How will Chicagoland’s new construction market take shape in 2016?
MetroStudy’s new report is out, and it includes many findings that outline what they expect the Chicagoland market outlook to be like in 2016.
After narrowing down the most important stats MetroStudy released, we composed this list of what agents should know about Chicago’s market outlook moving forward into 2016:
1. Home Demand is Growing – According to MetroStudy’s numbers, 2015 had the strongest annual closings performance in over seven years, which shows that the demand for new homes is growing. There were 1,622 new homes closed in the fourth quarter of 2015, which is an increase of 5.6 percent from 2014. The annual rate of closings in 2015 increased to 6,166 units, which is a 5.4 percent increase from the prior year.
2. Inventory Levels Expected to Rise – Despite those stronger sales, builders have recently reported slower traffic of prospective homebuyers; thus, inventory levels are expected to rise over the course of 2016. However, Metrostudy also expects the rate of new construction to remain flat, which might prompt builders to offer more incentives in order to generate activity in the marketplace.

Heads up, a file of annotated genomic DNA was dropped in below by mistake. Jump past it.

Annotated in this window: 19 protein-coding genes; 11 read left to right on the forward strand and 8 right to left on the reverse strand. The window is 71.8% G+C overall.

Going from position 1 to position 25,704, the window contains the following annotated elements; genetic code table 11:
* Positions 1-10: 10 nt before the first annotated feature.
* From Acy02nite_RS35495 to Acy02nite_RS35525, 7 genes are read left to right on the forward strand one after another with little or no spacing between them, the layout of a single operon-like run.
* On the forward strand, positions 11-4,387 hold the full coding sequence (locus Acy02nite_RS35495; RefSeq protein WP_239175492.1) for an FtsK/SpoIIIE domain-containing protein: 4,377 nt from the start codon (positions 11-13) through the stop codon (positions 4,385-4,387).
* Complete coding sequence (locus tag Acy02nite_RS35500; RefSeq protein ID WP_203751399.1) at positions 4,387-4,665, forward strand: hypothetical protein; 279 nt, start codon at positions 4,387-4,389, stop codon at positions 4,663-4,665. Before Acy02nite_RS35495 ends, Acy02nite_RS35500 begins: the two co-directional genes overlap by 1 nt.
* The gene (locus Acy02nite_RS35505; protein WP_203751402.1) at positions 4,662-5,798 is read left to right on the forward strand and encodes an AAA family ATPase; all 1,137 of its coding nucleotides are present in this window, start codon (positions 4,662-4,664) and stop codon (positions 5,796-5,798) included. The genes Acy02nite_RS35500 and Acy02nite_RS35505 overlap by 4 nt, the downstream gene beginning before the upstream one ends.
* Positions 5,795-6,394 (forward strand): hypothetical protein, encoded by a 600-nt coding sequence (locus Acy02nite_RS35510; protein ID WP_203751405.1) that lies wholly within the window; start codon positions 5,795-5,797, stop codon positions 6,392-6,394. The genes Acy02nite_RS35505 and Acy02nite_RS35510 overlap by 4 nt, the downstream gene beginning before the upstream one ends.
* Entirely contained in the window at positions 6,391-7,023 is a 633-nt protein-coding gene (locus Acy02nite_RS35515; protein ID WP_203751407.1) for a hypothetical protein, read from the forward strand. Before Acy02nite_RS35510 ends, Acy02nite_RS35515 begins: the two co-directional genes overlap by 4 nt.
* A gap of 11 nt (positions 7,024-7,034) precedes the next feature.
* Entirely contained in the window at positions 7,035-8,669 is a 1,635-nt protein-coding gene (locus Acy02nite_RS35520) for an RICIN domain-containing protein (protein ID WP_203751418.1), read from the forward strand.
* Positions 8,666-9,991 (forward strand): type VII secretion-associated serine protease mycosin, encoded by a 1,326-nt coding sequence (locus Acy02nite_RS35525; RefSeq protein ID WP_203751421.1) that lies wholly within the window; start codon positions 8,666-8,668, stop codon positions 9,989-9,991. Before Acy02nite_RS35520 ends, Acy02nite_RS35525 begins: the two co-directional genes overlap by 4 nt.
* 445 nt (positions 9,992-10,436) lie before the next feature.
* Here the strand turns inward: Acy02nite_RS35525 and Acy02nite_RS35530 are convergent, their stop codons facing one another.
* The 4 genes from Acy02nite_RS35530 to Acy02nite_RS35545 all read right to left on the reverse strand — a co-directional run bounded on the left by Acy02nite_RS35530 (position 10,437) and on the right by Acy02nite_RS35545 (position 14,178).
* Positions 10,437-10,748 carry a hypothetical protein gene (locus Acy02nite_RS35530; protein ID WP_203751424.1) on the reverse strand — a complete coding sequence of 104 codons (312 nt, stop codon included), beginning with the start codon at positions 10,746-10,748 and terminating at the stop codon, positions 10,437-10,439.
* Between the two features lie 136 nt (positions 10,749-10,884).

Chris Huecksteadt, the regional director of MetroStudy’s Chicago market, weighed in on the effects of consumer traffic, linking it to the decline in home construction. “Reported concerns over declines in consumer traffic visiting sales models in the latter half of 2015 was the primary factor in the declines in new home construction,” he said.
3. Affordability is Still an Issue – Only 35 percent of new home starts are priced under $250,000, compared to 45 percent in past years, according to MetroStudy’s data.
Huecksteadt connected the problem of affordability to slow job growth, as well as consumer confidence. “Heading into 2016, concerns remain regarding slow job growth, lack of real wage increases, rising new home prices and the general lack of confidence shown by consumers in the marketplace,” he said.
4. Market Projected to Grow – Despite slow traffic and affordability concerns, Metrostudy expects the market to grow 3 to 4 percent, citing the positive wage and job growth forecasted for 2016.